Image of the foot highlighting the achilles tendon

Achilles tendinopathy is linked by research to several different factors, including:

  • Tightness in the calf muscle and/or muscular weakness
  • Abnormal foot structure and/or running mechanics
  • A sudden increase or change in an exercise routine or sport activity
  • Being overweight or obese
  • Improper footwear (including your non-running footwear)

IT Band Syndrome

Iliotibial Band Syndrome (often referred to as IT Band Syndrome) is one of the most common injuries that runners experience.

it band syndrome - anatomical diagram showing the IT band and the knee

The IT Band is a thick band of connective tissue that runs from the outside of your hip to the outside and across your knee.

When this tissue becomes inflamed, it can cause moderate to severe pain at or near the knee. In a few rare cases, pain can occur along the IT Band itself higher up towards the hip.

Stress Fractures

A stress fracture is a small crack in a bone, often caused by repetitive force, like running on hard surfaces. Like other overuse injuries, stress fractures can arise from increasing running intensity or volume too quickly. Common sites for runners include the tibia and fibula of your lower leg, the metatarsals or other bones in your feet, your pelvis, but can occur just about anywhere there is repetitive stress.

If you notice these symptoms, it’s important to see a doctor for proper care. Running on a stress fracture can make it worse.

illustration showing a tibia stress fracture

Below are some common symptoms of a stress fracture.

  1. Localized Pain: This is often the first sign. The pain usually starts as a dull ache at the site of the fracture and is specifically related to weight-bearing activity.
  2. Swelling: You may notice slight swelling around the painful area.
  3. Tenderness: The spot where the fracture has occurred is often tender to touch.
  4. Pain that Worsens with Activity: Initially, the pain may only occur during or after running and improves with rest. Over time, it can become constant.
  5. Pain that Decreases with Rest: The pain typically diminishes when you stop the aggravating activity and rest.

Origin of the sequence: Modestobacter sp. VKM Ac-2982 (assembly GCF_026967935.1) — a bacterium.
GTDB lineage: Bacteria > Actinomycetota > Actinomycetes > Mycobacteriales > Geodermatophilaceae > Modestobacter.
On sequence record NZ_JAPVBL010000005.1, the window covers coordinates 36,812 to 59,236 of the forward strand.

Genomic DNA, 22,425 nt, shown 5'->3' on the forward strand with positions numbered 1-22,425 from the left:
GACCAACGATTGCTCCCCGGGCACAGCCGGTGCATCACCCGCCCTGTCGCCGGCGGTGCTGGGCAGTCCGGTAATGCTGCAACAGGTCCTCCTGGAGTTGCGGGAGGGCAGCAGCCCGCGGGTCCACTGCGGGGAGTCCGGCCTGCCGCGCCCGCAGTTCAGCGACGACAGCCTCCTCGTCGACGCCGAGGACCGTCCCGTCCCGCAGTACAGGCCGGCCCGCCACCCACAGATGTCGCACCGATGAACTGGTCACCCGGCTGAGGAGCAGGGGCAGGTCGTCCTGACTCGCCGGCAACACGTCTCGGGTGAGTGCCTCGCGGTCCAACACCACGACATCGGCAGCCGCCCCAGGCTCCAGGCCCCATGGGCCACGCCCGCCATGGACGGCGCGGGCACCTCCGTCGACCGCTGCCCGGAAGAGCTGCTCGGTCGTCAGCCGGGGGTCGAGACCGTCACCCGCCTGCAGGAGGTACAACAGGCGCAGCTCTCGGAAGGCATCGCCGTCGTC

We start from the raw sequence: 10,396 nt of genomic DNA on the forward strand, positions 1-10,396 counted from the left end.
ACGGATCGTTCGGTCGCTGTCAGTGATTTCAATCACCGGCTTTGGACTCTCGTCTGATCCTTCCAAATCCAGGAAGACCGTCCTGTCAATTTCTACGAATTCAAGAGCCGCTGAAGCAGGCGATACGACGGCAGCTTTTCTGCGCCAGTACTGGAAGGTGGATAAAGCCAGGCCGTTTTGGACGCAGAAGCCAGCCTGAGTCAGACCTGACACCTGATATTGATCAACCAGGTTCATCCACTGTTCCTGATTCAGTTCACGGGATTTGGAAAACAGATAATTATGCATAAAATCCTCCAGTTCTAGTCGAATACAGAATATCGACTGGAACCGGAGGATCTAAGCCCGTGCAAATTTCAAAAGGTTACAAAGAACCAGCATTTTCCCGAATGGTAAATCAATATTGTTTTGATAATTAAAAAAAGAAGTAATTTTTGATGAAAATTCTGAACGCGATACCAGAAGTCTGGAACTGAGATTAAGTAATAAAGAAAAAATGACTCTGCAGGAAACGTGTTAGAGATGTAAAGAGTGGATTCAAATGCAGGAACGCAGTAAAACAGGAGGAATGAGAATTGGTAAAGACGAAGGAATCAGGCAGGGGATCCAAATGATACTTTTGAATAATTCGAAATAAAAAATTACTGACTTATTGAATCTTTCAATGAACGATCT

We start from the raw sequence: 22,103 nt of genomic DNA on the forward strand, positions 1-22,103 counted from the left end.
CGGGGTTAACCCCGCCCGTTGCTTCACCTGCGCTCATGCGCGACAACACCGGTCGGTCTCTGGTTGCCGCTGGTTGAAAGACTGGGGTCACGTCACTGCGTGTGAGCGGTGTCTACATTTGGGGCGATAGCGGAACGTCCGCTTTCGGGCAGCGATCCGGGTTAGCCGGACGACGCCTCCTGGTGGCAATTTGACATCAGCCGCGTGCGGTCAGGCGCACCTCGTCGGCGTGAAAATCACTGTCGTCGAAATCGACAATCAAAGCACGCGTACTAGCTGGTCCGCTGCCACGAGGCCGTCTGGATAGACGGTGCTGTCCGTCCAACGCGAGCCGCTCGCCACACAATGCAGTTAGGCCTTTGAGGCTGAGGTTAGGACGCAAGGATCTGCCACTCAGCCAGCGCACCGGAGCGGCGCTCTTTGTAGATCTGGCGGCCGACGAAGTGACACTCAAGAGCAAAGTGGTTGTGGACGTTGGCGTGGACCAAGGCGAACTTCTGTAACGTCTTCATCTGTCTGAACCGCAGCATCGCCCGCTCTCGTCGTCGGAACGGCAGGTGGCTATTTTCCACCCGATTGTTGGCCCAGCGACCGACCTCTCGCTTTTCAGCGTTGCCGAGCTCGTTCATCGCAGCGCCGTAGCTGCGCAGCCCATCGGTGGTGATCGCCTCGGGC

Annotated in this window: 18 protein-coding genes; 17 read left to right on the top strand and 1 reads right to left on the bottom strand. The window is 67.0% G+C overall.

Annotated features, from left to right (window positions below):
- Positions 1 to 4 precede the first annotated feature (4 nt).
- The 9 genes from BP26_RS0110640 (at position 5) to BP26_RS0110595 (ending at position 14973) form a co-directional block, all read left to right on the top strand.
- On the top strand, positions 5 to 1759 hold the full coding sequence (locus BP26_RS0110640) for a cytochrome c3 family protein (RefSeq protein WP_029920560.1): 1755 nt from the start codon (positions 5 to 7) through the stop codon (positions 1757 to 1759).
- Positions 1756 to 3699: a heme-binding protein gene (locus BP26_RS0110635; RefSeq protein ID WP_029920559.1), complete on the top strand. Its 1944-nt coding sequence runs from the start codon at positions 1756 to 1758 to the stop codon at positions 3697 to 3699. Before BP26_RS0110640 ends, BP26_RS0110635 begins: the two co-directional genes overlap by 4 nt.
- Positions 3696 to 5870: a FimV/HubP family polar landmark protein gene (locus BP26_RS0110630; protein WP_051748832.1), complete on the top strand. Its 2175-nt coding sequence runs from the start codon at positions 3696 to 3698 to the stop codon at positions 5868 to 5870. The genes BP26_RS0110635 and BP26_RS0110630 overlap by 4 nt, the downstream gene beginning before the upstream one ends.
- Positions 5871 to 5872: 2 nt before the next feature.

6. Bruising: In some cases, there might be bruising around the affected area.

Hamstring Injuries

Ankle Sprains

Blisters and Chafing

Blisters are fluid-filled bubbles that form on your skin due to friction and rubbing. They usually occur anywhere your sock or shoe rubs repeatedly against your skin.

This rubbing creates a mini-sandpaper effect that separates the skin layers and fills the blistered area with fluid to protect the skin layers from further damage.

The most common area runners get blisters at is in the friction areas on your heels, the balls of your feet, and your toes.

Properly fitted shoes, good moisture-wicking running socks, and

Injury Management and Rehabilitation

When to See a Doctor, Physical Therapist or Specialist

It’s crucial to be aware of the signs that indicate seeking professional medical help instead of attempting self-treatment for a running injury. Here are some red flags that warrant a doctor’s visit:

When to seek immediate attention

  • Severe pain: Any pain that’s intense (7-10 on a pain scale), constant, or interferes with your daily activities like walking or sleeping needs immediate medical attention.
  • Sudden swelling or deformity: Noticeable swelling in an injured area, especially if accompanied by a change in shape (deformity), could point to a serious issue like a fracture or ligament tear.
  • Numbness or tingling: Loss of sensation or tingling in the injured area can indicate nerve damage and requires prompt medical evaluation.
  • Inability to bear weight: If you can’t put weight on the injured leg or can only do so with significant pain, seek medical attention right away.
  • Fracture concerns: Signs like bone grinding, popping sounds, or an obviously misshapen limb suggest a possible fracture and need immediate attention.

What to do if your injury is not getting better or if symptoms worsen

  • Pain persists after rest: If pain doesn’t improve or even worsens after several days of rest and ice, it’s time to see a doctor for proper diagnosis and treatment.
  • Pain radiating elsewhere: Pain spreading from the initial injury site to other areas like the knee or hip could indicate a more complex issue.
  • Limited range of motion: If you experience significant loss of movement in the injured area, particularly after a few days of rest, consult a doctor.
  • Fever or chills: These symptoms, in conjunction with a running injury, could indicate an infection and require prompt medical attention.